Using the polymake extension Unimodularity by Matthias Walter, this can be checked as illustrated in the following examples.

In a first example, we directly create an integral matrix

polytope > $M=new Matrix<Integer>([[1,1,0,0],[1,0,1,0],[1,0,0,1]]);

The total unimodularity of this matrix can be checked as follows:

polytope > print is_totally_unimodular($M); 1

Thus, the given matrix is totally unimodular.

In the second example, we reuse the file `c3t`

from the example above. We read it into polymake:

polytope > $f=lp2poly('c3t.lp'); polytope > $p = new Polytope<Rational>($f);

We now want to check whether the constraint matrix defined by the inequalities is totally unimodular (note that there are no equations in this example). Thus we first extract the inequality matrix without the first column (as an integer matrix) and then perform the test:

polytope > $A = new Matrix<Integer>($p->INEQUALITIES->minor(All, ~[0])); polytope > print is_totally_unimodular($A); 1

Thus, this matrix is totally unimodular as well.

Computations with respect to total dual integrality (TDI) can also be performed in polymake. Currently (August 2013), you need the perpetual beta version of polymake to access this functionality.

The main functions are:

- The function
`totally_dual_integral`

takes an inequality system (as a matrix) and checks whether it is totally dual integral. - The function
`make_totally_dual_integral`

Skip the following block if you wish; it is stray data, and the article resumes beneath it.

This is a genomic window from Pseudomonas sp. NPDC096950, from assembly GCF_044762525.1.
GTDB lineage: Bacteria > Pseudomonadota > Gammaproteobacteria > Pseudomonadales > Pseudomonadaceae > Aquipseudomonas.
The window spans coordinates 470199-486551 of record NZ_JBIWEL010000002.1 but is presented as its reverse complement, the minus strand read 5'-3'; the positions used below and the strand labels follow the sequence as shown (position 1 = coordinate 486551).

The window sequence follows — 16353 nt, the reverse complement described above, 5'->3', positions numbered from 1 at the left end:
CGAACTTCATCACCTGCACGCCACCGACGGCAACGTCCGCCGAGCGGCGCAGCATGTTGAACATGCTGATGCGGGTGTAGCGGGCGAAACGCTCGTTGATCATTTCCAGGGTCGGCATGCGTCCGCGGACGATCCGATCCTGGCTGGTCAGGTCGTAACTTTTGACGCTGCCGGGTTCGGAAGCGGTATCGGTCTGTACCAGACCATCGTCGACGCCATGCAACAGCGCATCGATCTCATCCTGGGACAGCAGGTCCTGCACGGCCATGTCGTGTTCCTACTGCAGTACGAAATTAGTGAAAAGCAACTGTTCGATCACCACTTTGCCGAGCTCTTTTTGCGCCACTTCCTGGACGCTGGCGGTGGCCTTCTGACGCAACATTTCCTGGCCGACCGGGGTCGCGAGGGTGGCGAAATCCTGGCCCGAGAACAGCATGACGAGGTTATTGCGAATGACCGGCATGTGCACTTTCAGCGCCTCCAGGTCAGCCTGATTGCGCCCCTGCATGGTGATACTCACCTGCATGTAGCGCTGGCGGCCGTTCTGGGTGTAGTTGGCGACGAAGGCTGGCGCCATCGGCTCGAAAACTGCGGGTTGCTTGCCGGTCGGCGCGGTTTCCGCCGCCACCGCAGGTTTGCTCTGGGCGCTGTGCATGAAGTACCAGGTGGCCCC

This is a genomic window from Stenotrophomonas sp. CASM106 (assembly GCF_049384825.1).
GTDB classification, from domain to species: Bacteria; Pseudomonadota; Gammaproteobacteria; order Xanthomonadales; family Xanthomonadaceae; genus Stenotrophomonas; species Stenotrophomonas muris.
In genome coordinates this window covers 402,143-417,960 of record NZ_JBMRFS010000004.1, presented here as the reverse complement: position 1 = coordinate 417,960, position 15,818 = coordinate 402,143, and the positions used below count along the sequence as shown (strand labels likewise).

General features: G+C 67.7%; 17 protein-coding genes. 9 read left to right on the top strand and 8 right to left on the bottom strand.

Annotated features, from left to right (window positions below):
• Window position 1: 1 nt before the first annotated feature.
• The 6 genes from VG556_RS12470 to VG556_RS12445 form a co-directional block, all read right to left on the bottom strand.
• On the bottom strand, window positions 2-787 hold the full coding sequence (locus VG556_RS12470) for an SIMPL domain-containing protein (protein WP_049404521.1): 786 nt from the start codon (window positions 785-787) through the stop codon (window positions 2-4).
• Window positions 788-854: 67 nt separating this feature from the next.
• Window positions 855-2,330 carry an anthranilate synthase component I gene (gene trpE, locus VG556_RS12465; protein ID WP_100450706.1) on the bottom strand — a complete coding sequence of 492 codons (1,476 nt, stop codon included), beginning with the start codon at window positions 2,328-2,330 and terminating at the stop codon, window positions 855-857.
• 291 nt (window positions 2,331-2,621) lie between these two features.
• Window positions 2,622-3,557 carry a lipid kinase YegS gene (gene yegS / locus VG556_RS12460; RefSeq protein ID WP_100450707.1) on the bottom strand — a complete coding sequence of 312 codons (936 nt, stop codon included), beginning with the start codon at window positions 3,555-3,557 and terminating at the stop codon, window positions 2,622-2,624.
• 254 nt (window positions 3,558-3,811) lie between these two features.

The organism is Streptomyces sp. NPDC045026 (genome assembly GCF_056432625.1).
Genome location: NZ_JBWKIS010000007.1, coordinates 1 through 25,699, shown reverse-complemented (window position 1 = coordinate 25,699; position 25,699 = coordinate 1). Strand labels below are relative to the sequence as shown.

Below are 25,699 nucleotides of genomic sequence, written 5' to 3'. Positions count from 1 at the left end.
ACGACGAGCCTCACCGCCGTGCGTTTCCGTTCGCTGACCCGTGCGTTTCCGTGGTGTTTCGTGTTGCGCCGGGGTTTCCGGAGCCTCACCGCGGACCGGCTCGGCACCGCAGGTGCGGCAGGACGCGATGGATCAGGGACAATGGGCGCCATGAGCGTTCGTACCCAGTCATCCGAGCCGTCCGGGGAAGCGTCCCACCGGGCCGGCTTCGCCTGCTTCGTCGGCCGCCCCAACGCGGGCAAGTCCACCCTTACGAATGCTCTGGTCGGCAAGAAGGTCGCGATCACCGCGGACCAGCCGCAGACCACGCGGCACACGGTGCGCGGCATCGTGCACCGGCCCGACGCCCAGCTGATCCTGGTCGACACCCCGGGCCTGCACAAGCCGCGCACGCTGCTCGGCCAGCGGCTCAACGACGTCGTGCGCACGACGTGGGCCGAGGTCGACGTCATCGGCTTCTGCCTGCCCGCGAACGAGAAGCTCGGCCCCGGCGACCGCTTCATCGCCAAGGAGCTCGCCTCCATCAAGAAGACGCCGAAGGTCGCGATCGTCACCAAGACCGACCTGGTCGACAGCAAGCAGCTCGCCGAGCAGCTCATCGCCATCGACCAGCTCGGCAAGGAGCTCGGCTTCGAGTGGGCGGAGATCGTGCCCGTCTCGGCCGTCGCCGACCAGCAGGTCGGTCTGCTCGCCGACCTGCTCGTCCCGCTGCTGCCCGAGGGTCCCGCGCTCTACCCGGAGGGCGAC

takes a polytope and returns a new polytope with inequalities that are TDI.

Note that the input has to be full-dimensional in order to use these functions.

To demonstrate the behavior of these functions, consider the 5-cycle example from above again:

Maximize obj: x#1 + x#2 + x#3 + x#4 + x#5 Subject to edge_1: x#2 + x#1 <= 1 edge_2: x#3 + x#2 <= 1 edge_3: x#4 + x#3 <= 1 edge_4: x#5 + x#4 <= 1 edge_5: x#1 + x#5 <= 1 Bounds 0 <= x#1 <= 1 0 <= x#2 <= 1 0 <= x#3 <= 1 0 <= x#4 <= 1 0 <= x#5 <= 1 General x#1 x#2 x#3 x#4 x#5 End

Let us test whether the inequality system of this example is TDI. Thus, we first load the data as usual:

polytope > $f = lp2poly('stab.lp'); polytope > $p = new Polytope<Rational>($f);

We now extract the corresponding inequality system and check it for TDIness:

polytope > $M = new Matrix<Rational>($p->INEQUALITIES); polytope > totally_dual_integral($M);

Since the last line is empty, the system is not TDI, which we expected from general theory, since we know that the polytope is not integral, but the system has integral coefficients. Consequently, let us construct a TDI-system for this polytope:

polytope > $q = make_totally_dual_integral($p); polytope > print_constraints($q); Inequalities: 0: x5 >= 0 1: x4 >= 0 2: x3 >= 0 3: x2 >= 0 4: x1 >= 0 5: -x1 - x2 >= -1 6: -x1 - x5 >= -1 7: -x2 - x3 >= -1 8: -x3 - x4 >= -1 9: -x4 - x5 >= -1 10: -x1 - x2 - x3 - x4 - x5 >= -5/2 11: 0 >= -1